Thus in terms of the variables T and V the energy in no longer a master function, but that doesn’t mean that it’s not a function at all. It is possible to consider the energy as a function of T and V, and in this subsection we will find the total differential of E(T, V). We begin by finding the total differential of S(E, V) and finish off by substituting that expression for dS into the master equation (3.125). The mathematical expression for that total differential is

$d S=\frac{\partial S}{\partial T} )_{V} d T+\frac{\partial S}{\partial V} )_{T} d V,$

but we showed in the previous subsection that this is more conveniently written as

$d S=\frac{C_{V}}{T} d T+\frac{\beta}{\kappa_{T}} d V.$

Thus

$d E=T d S-p d V=T\left[\frac{C_{V}}{T} d T+\frac{\beta}{\kappa_{T}} d V\right]-p d V$

and, finally,

$d E=C_{V} d T+\left[T \frac{\beta}{\kappa_{T}}-p\right] d V.$

The most interesting consequence of this exercise is that the heat capacity CV, which was defined in terms of an entropy derivative, is also equal to an energy derivative:

$C_{V}(T, V) \equiv T \frac{\partial S}{\partial T} )_{V}=\frac{\partial E}{\partial T} )_{V}.$

For an ideal gas

$\left[T \frac{\beta}{\kappa_{T}}-p\right]=0,$

whence

$d E=C_{V} d T+0 d V.$

Thus the energy, which for most fluids depends upon both temperature and volume, depends in the ideal gas only upon temperature:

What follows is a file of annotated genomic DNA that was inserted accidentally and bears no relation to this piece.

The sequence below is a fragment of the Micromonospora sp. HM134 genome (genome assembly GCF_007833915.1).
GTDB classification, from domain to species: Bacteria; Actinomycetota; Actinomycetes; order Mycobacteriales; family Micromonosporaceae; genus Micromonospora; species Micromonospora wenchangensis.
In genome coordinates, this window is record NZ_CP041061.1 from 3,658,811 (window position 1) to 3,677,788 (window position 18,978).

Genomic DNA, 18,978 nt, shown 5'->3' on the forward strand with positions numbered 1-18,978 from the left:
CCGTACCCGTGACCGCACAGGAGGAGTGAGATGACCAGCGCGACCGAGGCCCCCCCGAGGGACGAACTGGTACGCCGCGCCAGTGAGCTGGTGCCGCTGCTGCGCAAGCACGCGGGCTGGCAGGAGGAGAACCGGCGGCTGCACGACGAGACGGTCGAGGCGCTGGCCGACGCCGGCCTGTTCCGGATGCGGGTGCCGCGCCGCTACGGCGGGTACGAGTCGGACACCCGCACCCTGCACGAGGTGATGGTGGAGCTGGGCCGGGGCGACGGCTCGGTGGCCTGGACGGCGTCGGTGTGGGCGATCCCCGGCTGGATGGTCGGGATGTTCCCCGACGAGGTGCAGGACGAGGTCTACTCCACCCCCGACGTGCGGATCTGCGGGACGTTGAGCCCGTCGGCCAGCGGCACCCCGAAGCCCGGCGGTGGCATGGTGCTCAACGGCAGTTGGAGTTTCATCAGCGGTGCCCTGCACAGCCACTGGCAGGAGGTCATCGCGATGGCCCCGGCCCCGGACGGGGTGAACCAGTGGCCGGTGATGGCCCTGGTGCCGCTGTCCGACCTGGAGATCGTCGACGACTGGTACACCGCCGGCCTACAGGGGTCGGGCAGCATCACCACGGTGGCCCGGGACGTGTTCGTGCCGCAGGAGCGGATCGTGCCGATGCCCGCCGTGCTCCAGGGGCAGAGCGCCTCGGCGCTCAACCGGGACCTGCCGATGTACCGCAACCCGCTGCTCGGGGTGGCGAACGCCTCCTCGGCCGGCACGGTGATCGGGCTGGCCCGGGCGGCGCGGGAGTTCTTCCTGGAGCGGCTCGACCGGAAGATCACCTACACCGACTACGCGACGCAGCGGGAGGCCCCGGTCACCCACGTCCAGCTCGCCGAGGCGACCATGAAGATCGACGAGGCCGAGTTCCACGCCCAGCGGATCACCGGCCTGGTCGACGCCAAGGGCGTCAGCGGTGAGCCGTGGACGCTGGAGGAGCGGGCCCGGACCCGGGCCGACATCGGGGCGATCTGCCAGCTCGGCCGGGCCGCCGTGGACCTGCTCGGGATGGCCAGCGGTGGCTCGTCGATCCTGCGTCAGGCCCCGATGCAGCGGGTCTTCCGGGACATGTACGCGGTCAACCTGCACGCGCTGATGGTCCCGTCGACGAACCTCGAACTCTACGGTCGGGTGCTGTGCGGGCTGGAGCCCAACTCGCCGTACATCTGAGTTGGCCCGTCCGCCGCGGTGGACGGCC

$E(T, V ) = E(T).$

and the heat capacity ratio

$\gamma(T)=1+\frac{k_{B} N}{C_{V}(T)}.$

Thermodynamics proves that for an ideal gas CV depends only upon T and not V, but experiment shows that in fact CV is almost independent of T as well. From the point of view of thermodynamics this is just an unexpected experimental result and nothing deeper. From the point of view of statistical mechanics this is not just a coincidence but is something that can be proved. . . we will do so in chapter 5.

This topic, titled by a string of polysyllabic words, sounds like an arcane and abstract one. In fact it has direct applications to the speed of sound, the manufacture of refrigerators, to the inflation of soccer balls, and to the temperature of mountain tops. [You might want to prepare for this section by working problem 3.13.]

If a fluid is changed in a quasistatic, adiabatic manner, its entropy will remain constant during the change. So, for example, if the state of the system is described by the two variables temperature and volume, then during a quasistatic adiabatic process the system will move along contour lines7 of constant entropy in the (T, V) plane, such as those below.

Our aim in this section is to find an equation V(T) for such constant-entropy contours.

We begin with the now-familiar total differential for the entropy as a function of temperature and volume,

$d S=\frac{C_{V}}{T} d T+\frac{\beta}{\kappa_{T}} d V.$

This equation holds for any infinitesimal change, but we will apply it now to changes along an entropy contour, i.e. changes for which dS = 0. For such changes

$\frac{\beta}{\kappa_{T}} d V=-\frac{C_{V}}{T} d T$

whence the differential equation for an entropy contour is

$\frac{d V(T)}{d T}=-\frac{C_{V}(T, V) \kappa_{T}(T, V)}{T \beta(T, V)}.$